The speed of communications is wondrous to behold. It is also true that speed can multiply the distribution of information that we know to be untrue — Edward R Murrow
A North Carolina man was sentenced today to 27 years to life in state prison for murdering an Orange County fortune teller and her daughter. Phillipe Zamora, 55, Roanoke Rapids, NC, pleaded guilty April 14, 2009, to two felony counts of first degree murder.
It was called to my attention that the number I gave at our City Council Retreat was low for Health Insurance for the year 2006.
Complaints of drug and prostitution activity in south Weldon have led to several arrests following a six-month long investigation.
Thus far results from Tuesday’s special election in Scotland Neck look good, Halifax County Board of Elections Supervisor Kristin Smith said.
The board of elections will meet Tuesday at 11 a.m. to canvass the votes and no one has sent in paperwork challenging the outcome. Candidates in the special mayoral race have until Thursday to do so.
Raymond Watson collected 51 percent of the votes to become Scotland Neck’s new mayor, according to unofficial results.
Watson got 448 votes to incumbent James Mills’ 434.
Watson swept Mills in Precinct 2 voting by an 89 percent margin while the incumbent won in Precinct 1, collecting 86 percent of the votes.
Fifty-one percent of the town’s voters came out for the special election.
A new election was ordered after irregularities were found in the November mayoral election.
A part of Halifax’s history burned to the ground this morning when one of the cabins of the Halifax Fishing Club caught fire.
The fire was called in around 1 a.m. when a neighbor awoke to find their power was out and the building was on fire, Halifax Fire Chief Ed Johnson said.
When firefighters arrived — 13 from Halifax on three trucks and five from Weldon on one truck — the cabin was engulfed and past saving.
Former Halifax County District Attorney Bob Caudle, who could not be reached for comment, owned the building.
Johnson said the building dates to 1947 and was built by Caudle’s uncle. “There’s a lot memories and history for all the community.”
Assistant Chief John White said in an email correspondence with rrspin.com the two-story cabin was one of the oldest, if not the oldest, structure on the site.
Johnson said the cause of the fire remains under investigation although foul play is not suspected. Power was connected to the structure. “It’s possible with the warm weather rats or mice could have got in and started gnawing something.”
Randy Birdsong, president of the club, said, “It’s a big loss and a bigger loss to Bob.”
He said the club used that cabin for its meetings. “We’ll have to make different arrangements.”
Planning board members tonight recommended sending proposed regulations on Internet cafes to city council for consideration.
Carl Garner voted against the recommendation because he believed it was unfair to allow the establishments to close at midnight while bingo halls can stay open until 2 a.m.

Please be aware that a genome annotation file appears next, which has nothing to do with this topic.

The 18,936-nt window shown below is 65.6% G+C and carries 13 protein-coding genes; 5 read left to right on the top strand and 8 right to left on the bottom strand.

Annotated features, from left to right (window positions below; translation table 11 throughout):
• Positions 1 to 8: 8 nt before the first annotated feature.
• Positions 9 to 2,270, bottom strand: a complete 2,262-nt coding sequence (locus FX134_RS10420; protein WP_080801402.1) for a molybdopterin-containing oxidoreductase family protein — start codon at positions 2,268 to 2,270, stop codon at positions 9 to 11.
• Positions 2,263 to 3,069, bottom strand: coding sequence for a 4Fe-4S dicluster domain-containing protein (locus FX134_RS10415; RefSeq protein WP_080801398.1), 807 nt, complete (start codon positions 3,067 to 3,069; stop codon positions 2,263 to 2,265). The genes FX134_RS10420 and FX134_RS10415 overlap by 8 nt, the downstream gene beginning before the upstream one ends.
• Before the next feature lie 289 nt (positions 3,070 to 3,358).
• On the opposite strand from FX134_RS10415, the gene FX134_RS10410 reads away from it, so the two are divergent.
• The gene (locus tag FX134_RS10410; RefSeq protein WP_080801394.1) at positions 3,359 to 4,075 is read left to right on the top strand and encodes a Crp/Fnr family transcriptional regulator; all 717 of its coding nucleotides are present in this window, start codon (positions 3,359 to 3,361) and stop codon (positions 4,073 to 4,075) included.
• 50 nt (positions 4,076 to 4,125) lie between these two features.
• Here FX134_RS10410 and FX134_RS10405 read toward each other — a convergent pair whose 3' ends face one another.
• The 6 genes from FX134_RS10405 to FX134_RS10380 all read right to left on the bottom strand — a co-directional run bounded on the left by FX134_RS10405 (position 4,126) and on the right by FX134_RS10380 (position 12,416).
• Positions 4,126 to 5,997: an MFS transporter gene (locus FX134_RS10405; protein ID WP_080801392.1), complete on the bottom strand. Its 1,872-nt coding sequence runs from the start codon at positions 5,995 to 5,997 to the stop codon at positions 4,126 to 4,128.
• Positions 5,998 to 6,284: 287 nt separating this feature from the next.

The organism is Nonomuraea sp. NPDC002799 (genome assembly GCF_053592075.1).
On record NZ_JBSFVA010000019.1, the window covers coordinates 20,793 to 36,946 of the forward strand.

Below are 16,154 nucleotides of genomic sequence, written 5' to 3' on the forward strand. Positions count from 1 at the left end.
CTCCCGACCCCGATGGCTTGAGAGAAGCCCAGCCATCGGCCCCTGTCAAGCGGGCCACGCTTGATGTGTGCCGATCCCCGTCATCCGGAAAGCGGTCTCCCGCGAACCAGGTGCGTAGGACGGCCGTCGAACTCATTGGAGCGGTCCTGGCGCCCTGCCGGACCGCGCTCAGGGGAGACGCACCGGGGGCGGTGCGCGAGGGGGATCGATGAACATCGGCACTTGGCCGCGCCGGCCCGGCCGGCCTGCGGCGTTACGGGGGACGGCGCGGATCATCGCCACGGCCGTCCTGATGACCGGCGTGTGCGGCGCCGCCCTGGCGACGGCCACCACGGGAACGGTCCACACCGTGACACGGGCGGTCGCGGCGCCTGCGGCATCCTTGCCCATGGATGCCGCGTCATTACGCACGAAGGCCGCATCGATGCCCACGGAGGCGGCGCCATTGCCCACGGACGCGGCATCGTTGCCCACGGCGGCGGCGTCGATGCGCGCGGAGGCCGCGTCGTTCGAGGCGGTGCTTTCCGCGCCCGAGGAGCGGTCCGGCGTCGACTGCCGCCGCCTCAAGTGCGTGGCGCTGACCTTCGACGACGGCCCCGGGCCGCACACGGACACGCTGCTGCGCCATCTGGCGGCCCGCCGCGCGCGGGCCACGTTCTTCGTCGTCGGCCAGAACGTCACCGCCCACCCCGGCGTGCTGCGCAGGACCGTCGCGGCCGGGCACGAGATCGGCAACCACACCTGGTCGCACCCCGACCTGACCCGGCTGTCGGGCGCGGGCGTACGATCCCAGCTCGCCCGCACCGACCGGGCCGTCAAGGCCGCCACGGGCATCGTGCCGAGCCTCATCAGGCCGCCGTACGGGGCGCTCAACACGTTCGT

“How can you penalize one business?” he asked. “You can’t tame this animal so you close at 12.”
No one from the public spoke for or against the proposals at a public hearing on the matter.
Mayor Emery Doughtie did ask whether the seven Internet cafes operating in Roanoke Rapids would be under a grandfather clause.
“It’s a gray area because it’s such a new use,” Planning and Development Director Amanda Jarratt said. “There are localities retroactively enforcing. We wouldn’t make them close because their too close (to schools and churches).”
That wouldn’t mean the city wouldn’t regulate hours of operation and the number of machines for existing businesses, she said, which is something city council would have to decide.
Doughtie also asked about a moratorium on any new businesses coming coming to town. “My thought would be until we get a handle on them we don’t want to have so many in town.”
Jarratt said there are ways to enact moratoriums in cities but the matter was not discussed further.
Council will consider making the establishments a conditional use in the B-4 and I-1 districts.
Jarratt presented two minor changes to council, one putting language in the proposal for hours of operation — 8 a.m. to midnight — making it clear all games cease at midnight. The other change clarifies there shall be no more than 20 machines in a business including video poker machines.
Other proposed regulations remained unchanged:
• 500 feet from any residence or residential zoning district.
• 1,000 feet from any church, religious institution, day care center, public or private schools, public park or playground, public library, cemetery, video arcade or theater which shows G or PG movies regularly.
• 1,000 feet away from any existing electronic gaming operation, tattoo and body piercing establishment or adult and sexually oriented business.
• The machines or terminals must not be prohibited by state or federal law and must have applicable licenses and permits.
• No alcoholic beverages may be served or consumed on the premises.
The proposal also addresses parking with a requirement of 1.5 parking spaces for every two electronic gaming machines plus one space for each employee on shift of greatest employment.
There are currently seven establishments in the city. They are located at the following:
• 1114 Julian R. Allsbrook Highway
• 1740 Julian R. Allsbrook Highway
• 1308 East Tenth Street
• 112 East Tenth Street
• 1052 East Tenth Street
• 291 Premier Boulevard
• Second floor of Jackpot Bingo